Coutume Café is near Les Invalides at 47 rue de Babylone. Evocative of a science laboratory inside this flagship spot (water served in beakers, test tubes everywhere), Coutume Café coincidentally has other locations which separately house their workspace, lab and institute. Their cafe however offers a full selection of sweet and savory bites, and an atmosphere worthy of lingering. If you check this place out, you must order the cortado! <More info>
Interior of Coutume
Delicious cortado – you must order this!
(header photo courtesy of Farfelue, rest are mine)
While in LA a few weeks ago, I had the pleasure of meeting Ellen Bennett, the inspiring founder of Hedley & Bennett, a high-end apron company, after she attended my SEO class. Ellen started Hedley & Bennett after working in restaurants and noticing a need for well constructed designer aprons and set out to make aprons, chefs uniforms, kids aprons and housewares with the highest quality materials possible. Think raw denim, canvas, salvaged materials and more. And, they are all made in Los Angeles- Made in America y’all!
Without further ado I’d like to share Ellen’s amazing brand video made by Life & Thyme. It is without exaggeration that I say this might be my favorite brand video yet. Great job!
Submitting a sitemap (a file created for search engine crawlers) ensures that search engines are reading your pages correctly and finding the most up-to-date information to index. You should do this when you add new pages, make major site changes and/or make major code edits.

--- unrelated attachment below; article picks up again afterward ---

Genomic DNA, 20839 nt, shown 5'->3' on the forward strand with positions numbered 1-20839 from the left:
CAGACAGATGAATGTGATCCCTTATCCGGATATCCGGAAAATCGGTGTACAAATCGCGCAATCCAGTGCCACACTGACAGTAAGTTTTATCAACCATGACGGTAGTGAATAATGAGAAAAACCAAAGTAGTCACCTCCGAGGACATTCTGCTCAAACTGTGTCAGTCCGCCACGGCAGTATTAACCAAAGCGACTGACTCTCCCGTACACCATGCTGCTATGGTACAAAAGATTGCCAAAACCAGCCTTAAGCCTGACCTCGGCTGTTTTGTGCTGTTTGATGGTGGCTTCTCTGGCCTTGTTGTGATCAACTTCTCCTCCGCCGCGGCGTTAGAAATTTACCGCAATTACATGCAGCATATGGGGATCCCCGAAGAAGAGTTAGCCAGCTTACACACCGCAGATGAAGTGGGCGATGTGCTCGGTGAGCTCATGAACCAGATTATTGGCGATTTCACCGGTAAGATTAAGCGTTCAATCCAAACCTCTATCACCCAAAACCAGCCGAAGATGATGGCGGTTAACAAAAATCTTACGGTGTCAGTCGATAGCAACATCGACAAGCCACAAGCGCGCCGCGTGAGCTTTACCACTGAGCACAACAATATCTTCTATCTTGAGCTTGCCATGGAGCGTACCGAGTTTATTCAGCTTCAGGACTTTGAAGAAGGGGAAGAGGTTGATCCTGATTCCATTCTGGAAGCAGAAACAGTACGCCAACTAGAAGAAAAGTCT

I cover how to create and submit a sitemap at my SEO Classes – but after many inquiries to provide quick and easy instructions for the attendees to do this after the class, I have given the most simple steps to do this below…
If you are using WordPress, install the Yoast SEO plugin which takes care of the sitemap business on the regular. However, you will need to follow the above instructions once.
One of my many favorite things about teaching is taking the show on the road to teach to those outside my city and meet some new people. I recently was in LA for work/pleasure and had the opportunity to host the How to Use and Understand Google Analytics and SEO workshop at the amazing Unique Space in Downtown LA. This funky co-working space (check out this fun tour of the space on Apartment Therapy) was the perfect backdrop for a night of learning and mingling. The turnout was great and the group was fantastic, lots of solid questions and at the end of the session and I got feedback to the tune of “lightbulbs literally went off in my head”. Success! Didn’t hurt that the incredibly talented hot-commodity Bess Wyrick from Celadon and Celery styled and created the ambiance for the night. Thank you! She turned this tech workshop into a floral wonderland and made learning look good! And, finally, an additional thanks to Bryan Dale for capturing the night so perfectly in the photos below. Let’s just say, LA – I’ll be back!
Getting set up for the workshop.
Rose for all!
Getting into Google Analytics.
Jotting it down.
Big space, big crowd!
All smiles from sunny Cali!